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Research areas

In-Situ Imaging of Cu 2O/Cu(111) Reduction Under Near Ambient Pressure CO 

                By studying the structural changes of catalysts under Near Ambient Pressure conditions, we can better understand how the catalysts perform.


Size-Selected Deposition of Transition Metal Sulfides Using a Cluster Beam Apparatus for Nanocatalysis Studies 
              W e are interested in forming materials on the nanoscale where reactivity and selectivity may increase as a consequence of particle size, structure and composition.


Metal Nanoparticles Supported on Oxide Surfaces 
              The primary focus of this project is to build model catalytic systems that can be used to understand the role of particle-support interaction and particle morphology for understanding and improving catalysts.


Photooxidation of Organic Molecules on TiO 2(110) 
              The goal of this project is to determine if the surface initiates reactions and learn how the desorbing species partitions energy.  


Two-Photon Photoemission on a Metal-Molecule Interface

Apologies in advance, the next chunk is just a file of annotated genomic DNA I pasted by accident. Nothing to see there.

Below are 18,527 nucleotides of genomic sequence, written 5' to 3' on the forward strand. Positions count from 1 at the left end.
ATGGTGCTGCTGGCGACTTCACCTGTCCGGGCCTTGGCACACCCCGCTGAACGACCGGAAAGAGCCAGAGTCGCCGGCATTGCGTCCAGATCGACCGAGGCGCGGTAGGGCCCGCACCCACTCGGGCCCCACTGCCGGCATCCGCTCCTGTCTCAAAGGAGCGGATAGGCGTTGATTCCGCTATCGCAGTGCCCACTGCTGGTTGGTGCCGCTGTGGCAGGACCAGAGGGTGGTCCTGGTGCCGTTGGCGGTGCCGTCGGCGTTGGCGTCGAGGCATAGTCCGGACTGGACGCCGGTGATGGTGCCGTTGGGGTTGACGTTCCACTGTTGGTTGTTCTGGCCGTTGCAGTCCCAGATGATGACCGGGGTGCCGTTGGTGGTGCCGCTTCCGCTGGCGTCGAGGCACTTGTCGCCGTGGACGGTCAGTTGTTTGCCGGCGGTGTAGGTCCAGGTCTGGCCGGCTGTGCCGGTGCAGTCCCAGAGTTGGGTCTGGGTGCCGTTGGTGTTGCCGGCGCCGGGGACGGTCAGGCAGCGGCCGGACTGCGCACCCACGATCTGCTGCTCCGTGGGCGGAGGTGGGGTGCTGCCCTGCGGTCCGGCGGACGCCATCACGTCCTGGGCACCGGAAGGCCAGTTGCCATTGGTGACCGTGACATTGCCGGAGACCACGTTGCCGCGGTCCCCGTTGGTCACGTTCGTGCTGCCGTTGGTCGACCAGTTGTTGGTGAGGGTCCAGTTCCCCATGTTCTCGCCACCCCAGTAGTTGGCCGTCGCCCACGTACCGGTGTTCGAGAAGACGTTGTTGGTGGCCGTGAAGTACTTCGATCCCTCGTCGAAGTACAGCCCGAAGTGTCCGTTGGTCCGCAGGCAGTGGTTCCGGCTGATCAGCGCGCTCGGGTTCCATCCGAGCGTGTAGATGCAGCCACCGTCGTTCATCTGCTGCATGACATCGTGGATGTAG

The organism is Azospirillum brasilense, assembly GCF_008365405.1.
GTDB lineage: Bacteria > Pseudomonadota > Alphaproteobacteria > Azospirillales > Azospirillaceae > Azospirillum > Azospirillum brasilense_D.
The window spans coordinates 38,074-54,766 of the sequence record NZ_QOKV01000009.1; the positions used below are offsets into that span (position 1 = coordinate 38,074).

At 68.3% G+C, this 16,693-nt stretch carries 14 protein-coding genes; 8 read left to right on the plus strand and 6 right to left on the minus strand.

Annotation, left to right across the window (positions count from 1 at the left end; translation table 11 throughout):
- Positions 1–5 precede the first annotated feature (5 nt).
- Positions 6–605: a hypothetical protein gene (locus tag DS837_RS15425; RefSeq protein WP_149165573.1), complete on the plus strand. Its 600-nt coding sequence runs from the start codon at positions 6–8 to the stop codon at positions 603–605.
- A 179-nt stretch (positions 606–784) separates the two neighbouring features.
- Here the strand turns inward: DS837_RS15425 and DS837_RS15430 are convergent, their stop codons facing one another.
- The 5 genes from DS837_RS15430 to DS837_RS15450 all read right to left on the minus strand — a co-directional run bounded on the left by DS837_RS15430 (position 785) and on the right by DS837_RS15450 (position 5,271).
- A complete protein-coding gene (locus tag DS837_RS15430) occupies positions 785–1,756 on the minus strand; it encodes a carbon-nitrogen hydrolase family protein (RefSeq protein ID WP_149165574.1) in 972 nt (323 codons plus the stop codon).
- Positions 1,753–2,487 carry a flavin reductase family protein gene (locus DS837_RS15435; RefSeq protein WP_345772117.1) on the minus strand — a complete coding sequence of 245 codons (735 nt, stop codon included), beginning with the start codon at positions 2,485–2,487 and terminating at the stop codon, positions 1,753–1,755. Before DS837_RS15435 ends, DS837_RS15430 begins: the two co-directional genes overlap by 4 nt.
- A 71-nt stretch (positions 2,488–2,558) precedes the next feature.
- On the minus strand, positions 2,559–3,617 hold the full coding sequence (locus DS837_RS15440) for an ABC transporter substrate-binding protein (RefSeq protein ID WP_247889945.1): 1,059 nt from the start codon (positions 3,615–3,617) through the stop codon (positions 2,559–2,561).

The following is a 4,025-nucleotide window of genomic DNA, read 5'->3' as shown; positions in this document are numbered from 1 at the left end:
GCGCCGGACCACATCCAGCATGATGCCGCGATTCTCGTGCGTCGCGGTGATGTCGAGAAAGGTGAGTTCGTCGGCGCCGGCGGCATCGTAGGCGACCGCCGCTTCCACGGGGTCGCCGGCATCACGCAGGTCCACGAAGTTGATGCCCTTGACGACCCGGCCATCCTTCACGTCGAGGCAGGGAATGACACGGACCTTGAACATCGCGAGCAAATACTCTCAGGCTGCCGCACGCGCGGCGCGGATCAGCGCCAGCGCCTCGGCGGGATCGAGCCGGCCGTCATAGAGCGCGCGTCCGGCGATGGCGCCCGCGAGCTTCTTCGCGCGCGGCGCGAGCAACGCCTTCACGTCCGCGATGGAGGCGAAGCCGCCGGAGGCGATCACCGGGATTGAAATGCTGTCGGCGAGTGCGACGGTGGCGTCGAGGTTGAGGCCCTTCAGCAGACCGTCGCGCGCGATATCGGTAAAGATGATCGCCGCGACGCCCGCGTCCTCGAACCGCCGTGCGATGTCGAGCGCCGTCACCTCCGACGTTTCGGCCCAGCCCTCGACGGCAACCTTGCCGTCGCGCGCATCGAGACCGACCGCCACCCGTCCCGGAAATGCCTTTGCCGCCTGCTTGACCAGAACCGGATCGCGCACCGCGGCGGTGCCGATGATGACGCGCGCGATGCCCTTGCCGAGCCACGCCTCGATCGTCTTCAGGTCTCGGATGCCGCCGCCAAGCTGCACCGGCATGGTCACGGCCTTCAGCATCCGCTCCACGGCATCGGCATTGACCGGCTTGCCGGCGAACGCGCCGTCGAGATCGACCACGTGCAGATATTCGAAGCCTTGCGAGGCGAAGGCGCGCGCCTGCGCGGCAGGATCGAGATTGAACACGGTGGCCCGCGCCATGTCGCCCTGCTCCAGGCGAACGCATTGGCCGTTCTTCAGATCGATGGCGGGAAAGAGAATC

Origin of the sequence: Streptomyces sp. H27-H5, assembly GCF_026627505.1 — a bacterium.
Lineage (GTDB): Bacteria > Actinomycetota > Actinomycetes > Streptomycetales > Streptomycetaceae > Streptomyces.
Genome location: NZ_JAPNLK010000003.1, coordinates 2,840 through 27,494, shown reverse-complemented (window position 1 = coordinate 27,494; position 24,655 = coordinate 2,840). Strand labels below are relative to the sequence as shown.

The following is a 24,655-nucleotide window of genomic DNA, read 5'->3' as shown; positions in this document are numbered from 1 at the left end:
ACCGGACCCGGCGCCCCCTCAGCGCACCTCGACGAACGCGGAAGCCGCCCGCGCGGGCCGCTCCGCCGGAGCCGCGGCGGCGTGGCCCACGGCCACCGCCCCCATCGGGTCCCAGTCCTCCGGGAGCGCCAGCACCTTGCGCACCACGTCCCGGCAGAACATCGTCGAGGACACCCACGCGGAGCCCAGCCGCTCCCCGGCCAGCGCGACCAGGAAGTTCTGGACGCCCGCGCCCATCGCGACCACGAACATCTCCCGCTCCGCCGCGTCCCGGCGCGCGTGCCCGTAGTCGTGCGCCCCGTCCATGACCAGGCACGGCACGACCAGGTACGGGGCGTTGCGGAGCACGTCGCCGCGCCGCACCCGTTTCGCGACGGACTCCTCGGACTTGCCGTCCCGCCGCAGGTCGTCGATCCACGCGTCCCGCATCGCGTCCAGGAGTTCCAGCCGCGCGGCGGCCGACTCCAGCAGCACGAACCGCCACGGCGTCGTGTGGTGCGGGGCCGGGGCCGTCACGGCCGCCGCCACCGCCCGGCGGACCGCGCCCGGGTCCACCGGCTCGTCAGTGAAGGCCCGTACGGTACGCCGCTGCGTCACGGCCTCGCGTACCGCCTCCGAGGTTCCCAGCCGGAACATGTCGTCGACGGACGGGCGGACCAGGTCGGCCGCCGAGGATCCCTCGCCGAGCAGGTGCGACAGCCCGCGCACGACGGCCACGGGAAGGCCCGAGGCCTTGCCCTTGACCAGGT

In our laboratory we use 2PPE to investigate the electronic configuration at the molecule-metal interface which is essential for charge transfer in molecular electronics.


Transition Metal Nanoparticles via a Diblock Copolymer Reverse Micelle Approach 
                This technique allows for control over particle size as well as creating well ordered depositions.   


The Theoretical Study of Methanol Synthesis from Carbon Dioxide 
                The goal of this project is to understand the mechanism of methanol synthesis from carbon dioxide by means of density functional theory calculations.


Heterogenous Catalysis for Synthesis of Ethanol and Higher Alcohols from Carbon Dioxide and Hydrogen 
                 The goal of this research project is to modify a relatively new and highly efficient methanol synthesis catalysis to produce ethanol and higher alcohols.


In Situ Studies of Photocatalytic Water Splitting using Infrared Spectroscopy 
                  The goal of this project is to investigate the mechanism of water splitting on semiconductor surfaces using spectroscopic  methods.

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